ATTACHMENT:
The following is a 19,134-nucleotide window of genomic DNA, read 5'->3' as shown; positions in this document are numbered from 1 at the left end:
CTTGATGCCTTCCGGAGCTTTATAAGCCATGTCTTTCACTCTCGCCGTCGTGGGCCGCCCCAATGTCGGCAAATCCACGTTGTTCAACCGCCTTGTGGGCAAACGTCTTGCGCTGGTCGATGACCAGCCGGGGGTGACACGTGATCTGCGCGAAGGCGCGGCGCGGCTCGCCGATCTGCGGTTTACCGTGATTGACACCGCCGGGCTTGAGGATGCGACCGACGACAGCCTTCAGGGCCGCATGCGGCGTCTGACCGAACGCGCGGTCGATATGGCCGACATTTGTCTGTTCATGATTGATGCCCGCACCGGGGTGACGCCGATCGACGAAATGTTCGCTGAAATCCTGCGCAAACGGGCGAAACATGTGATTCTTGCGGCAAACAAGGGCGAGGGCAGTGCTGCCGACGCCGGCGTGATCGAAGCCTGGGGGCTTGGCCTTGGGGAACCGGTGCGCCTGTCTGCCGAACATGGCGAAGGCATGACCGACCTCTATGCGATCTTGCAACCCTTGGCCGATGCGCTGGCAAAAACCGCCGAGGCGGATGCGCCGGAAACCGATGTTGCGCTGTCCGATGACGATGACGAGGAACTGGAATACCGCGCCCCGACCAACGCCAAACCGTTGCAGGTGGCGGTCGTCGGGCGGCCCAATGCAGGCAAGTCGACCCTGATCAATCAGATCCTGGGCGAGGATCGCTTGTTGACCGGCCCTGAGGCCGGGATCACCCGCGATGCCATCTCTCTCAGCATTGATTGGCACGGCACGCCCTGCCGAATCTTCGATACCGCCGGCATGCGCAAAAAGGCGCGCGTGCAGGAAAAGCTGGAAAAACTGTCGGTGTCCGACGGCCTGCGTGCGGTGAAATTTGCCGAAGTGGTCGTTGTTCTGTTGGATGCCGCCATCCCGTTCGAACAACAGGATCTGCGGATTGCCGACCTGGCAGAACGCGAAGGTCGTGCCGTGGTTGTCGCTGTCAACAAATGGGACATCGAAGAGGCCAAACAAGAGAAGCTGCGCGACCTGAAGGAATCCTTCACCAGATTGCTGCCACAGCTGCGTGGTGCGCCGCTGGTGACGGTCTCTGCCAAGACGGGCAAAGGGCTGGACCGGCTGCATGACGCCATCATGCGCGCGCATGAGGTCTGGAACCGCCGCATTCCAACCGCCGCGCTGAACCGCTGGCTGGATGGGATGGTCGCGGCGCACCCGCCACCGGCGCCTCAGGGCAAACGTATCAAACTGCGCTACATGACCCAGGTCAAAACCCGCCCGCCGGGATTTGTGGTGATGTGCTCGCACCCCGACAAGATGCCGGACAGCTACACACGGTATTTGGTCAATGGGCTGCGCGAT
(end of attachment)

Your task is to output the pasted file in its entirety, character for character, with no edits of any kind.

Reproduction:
The following is a 19,134-nucleotide window of genomic DNA, read 5'->3' as shown; positions in this document are numbered from 1 at the left end:
CTTGATGCCTTCCGGAGCTTTATAAGCCATGTCTTTCACTCTCGCCGTCGTGGGCCGCCCCAATGTCGGCAAATCCACGTTGTTCAACCGCCTTGTGGGCAAACGTCTTGCGCTGGTCGATGACCAGCCGGGGGTGACACGTGATCTGCGCGAAGGCGCGGCGCGGCTCGCCGATCTGCGGTTTACCGTGATTGACACCGCCGGGCTTGAGGATGCGACCGACGACAGCCTTCAGGGCCGCATGCGGCGTCTGACCGAACGCGCGGTCGATATGGCCGACATTTGTCTGTTCATGATTGATGCCCGCACCGGGGTGACGCCGATCGACGAAATGTTCGCTGAAATCCTGCGCAAACGGGCGAAACATGTGATTCTTGCGGCAAACAAGGGCGAGGGCAGTGCTGCCGACGCCGGCGTGATCGAAGCCTGGGGGCTTGGCCTTGGGGAACCGGTGCGCCTGTCTGCCGAACATGGCGAAGGCATGACCGACCTCTATGCGATCTTGCAACCCTTGGCCGATGCGCTGGCAAAAACCGCCGAGGCGGATGCGCCGGAAACCGATGTTGCGCTGTCCGATGACGATGACGAGGAACTGGAATACCGCGCCCCGACCAACGCCAAACCGTTGCAGGTGGCGGTCGTCGGGCGGCCCAATGCAGGCAAGTCGACCCTGATCAATCAGATCCTGGGCGAGGATCGCTTGTTGACCGGCCCTGAGGCCGGGATCACCCGCGATGCCATCTCTCTCAGCATTGATTGGCACGGCACGCCCTGCCGAATCTTCGATACCGCCGGCATGCGCAAAAAGGCGCGCGTGCAGGAAAAGCTGGAAAAACTGTCGGTGTCCGACGGCCTGCGTGCGGTGAAATTTGCCGAAGTGGTCGTTGTTCTGTTGGATGCCGCCATCCCGTTCGAACAACAGGATCTGCGGATTGCCGACCTGGCAGAACGCGAAGGTCGTGCCGTGGTTGTCGCTGTCAACAAATGGGACATCGAAGAGGCCAAACAAGAGAAGCTGCGCGACCTGAAGGAATCCTTCACCAGATTGCTGCCACAGCTGCGTGGTGCGCCGCTGGTGACGGTCTCTGCCAAGACGGGCAAAGGGCTGGACCGGCTGCATGACGCCATCATGCGCGCGCATGAGGTCTGGAACCGCCGCATTCCAACCGCCGCGCTGAACCGCTGGCTGGATGGGATGGTCGCGGCGCACCCGCCACCGGCGCCTCAGGGCAAACGTATCAAACTGCGCTACATGACCCAGGTCAAAACCCGCCCGCCGGGATTTGTGGTGATGTGCTCGCACCCCGACAAGATGCCGGACAGCTACACACGGTATTTGGTCAATGGGCTGCGCGAT